COPENHAGEN design ephemera

As a designer, one of the biggest thrills I have traveling to a new place is to look at, discover, admire the graphic ephemera in the urban environment. Wheat-pasting posters in public spaces began during the industrial revolution with the advent of mass marketed items and a burgeoning entertainment culture that was supported by the plethora of printing letterpress firms. At that time, the typographic decisions were typically made based on what words could be the biggest within the constraints of the static form of horizontal structure in the letterpress. Therefore wood cut type became extravagant which also mimicked the overly decorative time of what became known as the Victorian era. Tivoli Gardens in Copenhagen is actually the oldest theme park in the world established in 1843 as a large Victorian garden. Although pantomime and music were always a part of the facility, a formal theater was added in 1874. Many facets of the physical built environment within Tivoli including typography have an eastern influence which is described as 'oriental' in their historical timeline on their website. This evidence of trade and interaction with other cultures brought home in the industrial era and the turn of the century provides some insight into the culture of the Dutch at the time. Although there was a very short ride of a roller coaster at the establishment of the gardens in 1843, it wasn't until 1914 when the original wooden roller coaster was installed and is today one of the only one's in the world still in operation. Fast forward to now when during peak season, Tivoli hosts 'Friday Rock' concerts that they started back in 1997. Today those are some of the posters that are found throughout the city and while our group was visiting we got a chance to be in the crowd for Morten Breum. The sensibility of historical Victorian type can still be found in the Tivoli posters that are produced now with modern technology with the flair, hint, ode to the past.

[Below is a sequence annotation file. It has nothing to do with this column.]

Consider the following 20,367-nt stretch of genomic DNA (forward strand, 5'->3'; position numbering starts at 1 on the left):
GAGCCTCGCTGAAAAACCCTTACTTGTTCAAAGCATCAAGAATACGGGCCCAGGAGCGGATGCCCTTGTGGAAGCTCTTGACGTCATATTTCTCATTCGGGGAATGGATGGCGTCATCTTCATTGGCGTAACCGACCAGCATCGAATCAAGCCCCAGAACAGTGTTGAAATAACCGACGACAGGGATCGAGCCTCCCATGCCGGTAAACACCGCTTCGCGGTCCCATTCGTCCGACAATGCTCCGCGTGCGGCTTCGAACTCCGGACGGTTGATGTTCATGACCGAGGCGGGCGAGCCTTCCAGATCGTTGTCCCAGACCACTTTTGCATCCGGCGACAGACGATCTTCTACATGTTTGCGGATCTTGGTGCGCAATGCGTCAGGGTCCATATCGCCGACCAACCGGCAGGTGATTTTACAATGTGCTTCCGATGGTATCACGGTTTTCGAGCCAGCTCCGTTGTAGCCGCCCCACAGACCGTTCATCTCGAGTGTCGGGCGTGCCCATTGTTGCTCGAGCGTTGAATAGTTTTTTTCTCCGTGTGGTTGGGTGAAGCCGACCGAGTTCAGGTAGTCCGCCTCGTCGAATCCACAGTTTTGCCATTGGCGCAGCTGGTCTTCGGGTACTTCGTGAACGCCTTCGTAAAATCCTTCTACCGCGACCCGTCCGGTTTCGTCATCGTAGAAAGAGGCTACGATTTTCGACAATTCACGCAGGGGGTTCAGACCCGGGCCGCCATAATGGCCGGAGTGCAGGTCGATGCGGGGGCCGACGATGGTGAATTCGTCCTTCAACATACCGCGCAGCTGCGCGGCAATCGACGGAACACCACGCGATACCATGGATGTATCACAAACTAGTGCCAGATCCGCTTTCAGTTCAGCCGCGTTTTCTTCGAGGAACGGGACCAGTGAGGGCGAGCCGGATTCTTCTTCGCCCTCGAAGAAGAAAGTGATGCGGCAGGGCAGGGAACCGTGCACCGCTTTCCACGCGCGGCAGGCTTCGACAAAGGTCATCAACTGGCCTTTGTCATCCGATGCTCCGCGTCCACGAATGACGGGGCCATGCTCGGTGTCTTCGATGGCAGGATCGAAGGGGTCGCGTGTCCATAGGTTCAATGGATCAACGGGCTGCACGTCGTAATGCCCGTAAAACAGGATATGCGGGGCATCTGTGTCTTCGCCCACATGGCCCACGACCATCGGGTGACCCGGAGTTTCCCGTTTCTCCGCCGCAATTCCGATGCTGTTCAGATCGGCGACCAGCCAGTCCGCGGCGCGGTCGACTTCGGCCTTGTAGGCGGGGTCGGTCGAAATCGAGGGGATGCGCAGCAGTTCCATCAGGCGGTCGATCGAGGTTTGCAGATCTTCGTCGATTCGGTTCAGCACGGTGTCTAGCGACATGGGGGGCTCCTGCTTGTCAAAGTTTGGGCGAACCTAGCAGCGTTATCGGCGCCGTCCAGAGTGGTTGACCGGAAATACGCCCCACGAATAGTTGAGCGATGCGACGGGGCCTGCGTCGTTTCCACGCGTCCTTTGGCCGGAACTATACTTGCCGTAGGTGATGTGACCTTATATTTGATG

Due to the amount of construction in the small city, there seems to be an extra amount of surface for the installation of the wheat pasted posters beyond the circular marquees that are found throughout. The phenomenon is an interesting and eclectic array of disparate designed ephemera at times placed with respect to the other items on the walls providing an interesting repetition and contrast from the historical architecture. It was through reading these posters that I became aware of several art exhibitions that I wanted to visit prior to my departure. Otherwise, I enjoyed the pop of color, the simple typography (compared to what the Victorians might have seen), and the unpredictability of walking through the streets to see what you can find. Apparently, our group of designers was something out of the ordinary for the tour guide who grew up in the area. She commented by the end of the trip that she has never seen people take pictures of signs, numbers, posters, colors or textures and that gave her a new appreciation for the place she calls home.

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